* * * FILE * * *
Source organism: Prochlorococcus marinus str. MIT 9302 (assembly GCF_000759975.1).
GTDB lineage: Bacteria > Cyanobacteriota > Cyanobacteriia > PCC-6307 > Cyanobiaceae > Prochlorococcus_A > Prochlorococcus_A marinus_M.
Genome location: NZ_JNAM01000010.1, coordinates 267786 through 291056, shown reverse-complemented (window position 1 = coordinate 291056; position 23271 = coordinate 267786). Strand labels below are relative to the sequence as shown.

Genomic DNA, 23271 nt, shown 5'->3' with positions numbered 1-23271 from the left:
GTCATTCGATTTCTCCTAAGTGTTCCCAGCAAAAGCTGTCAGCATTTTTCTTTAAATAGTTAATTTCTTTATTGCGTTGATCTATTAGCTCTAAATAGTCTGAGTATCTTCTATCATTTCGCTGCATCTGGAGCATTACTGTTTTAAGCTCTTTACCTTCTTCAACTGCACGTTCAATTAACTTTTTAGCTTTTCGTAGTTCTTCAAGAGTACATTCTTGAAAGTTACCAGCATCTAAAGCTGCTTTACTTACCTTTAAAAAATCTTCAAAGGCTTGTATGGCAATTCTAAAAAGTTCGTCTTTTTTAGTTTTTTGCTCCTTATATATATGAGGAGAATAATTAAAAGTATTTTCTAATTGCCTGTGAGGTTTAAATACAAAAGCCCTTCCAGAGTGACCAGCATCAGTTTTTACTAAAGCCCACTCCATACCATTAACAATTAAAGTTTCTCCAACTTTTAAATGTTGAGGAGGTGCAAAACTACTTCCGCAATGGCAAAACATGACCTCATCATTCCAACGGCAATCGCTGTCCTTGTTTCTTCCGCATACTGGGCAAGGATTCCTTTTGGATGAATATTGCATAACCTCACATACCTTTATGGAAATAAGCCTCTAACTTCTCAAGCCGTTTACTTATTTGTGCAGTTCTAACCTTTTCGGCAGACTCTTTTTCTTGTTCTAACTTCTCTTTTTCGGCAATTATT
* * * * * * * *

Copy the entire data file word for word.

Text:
Source organism: Prochlorococcus marinus str. MIT 9302 (assembly GCF_000759975.1).
GTDB lineage: Bacteria > Cyanobacteriota > Cyanobacteriia > PCC-6307 > Cyanobiaceae > Prochlorococcus_A > Prochlorococcus_A marinus_M.
Genome location: NZ_JNAM01000010.1, coordinates 267786 through 291056, shown reverse-complemented (window position 1 = coordinate 291056; position 23271 = coordinate 267786). Strand labels below are relative to the sequence as shown.

Genomic DNA, 23271 nt, shown 5'->3' with positions numbered 1-23271 from the left:
GTCATTCGATTTCTCCTAAGTGTTCCCAGCAAAAGCTGTCAGCATTTTTCTTTAAATAGTTAATTTCTTTATTGCGTTGATCTATTAGCTCTAAATAGTCTGAGTATCTTCTATCATTTCGCTGCATCTGGAGCATTACTGTTTTAAGCTCTTTACCTTCTTCAACTGCACGTTCAATTAACTTTTTAGCTTTTCGTAGTTCTTCAAGAGTACATTCTTGAAAGTTACCAGCATCTAAAGCTGCTTTACTTACCTTTAAAAAATCTTCAAAGGCTTGTATGGCAATTCTAAAAAGTTCGTCTTTTTTAGTTTTTTGCTCCTTATATATATGAGGAGAATAATTAAAAGTATTTTCTAATTGCCTGTGAGGTTTAAATACAAAAGCCCTTCCAGAGTGACCAGCATCAGTTTTTACTAAAGCCCACTCCATACCATTAACAATTAAAGTTTCTCCAACTTTTAAATGTTGAGGAGGTGCAAAACTACTTCCGCAATGGCAAAACATGACCTCATCATTCCAACGGCAATCGCTGTCCTTGTTTCTTCCGCATACTGGGCAAGGATTCCTTTTGGATGAATATTGCATAACCTCACATACCTTTATGGAAATAAGCCTCTAACTTCTCAAGCCGTTTACTTATTTGTGCAGTTCTAACCTTTTCGGCAGACTCTTTTTCTTGTTCTAACTTCTCTTTTTCGGCAATTATT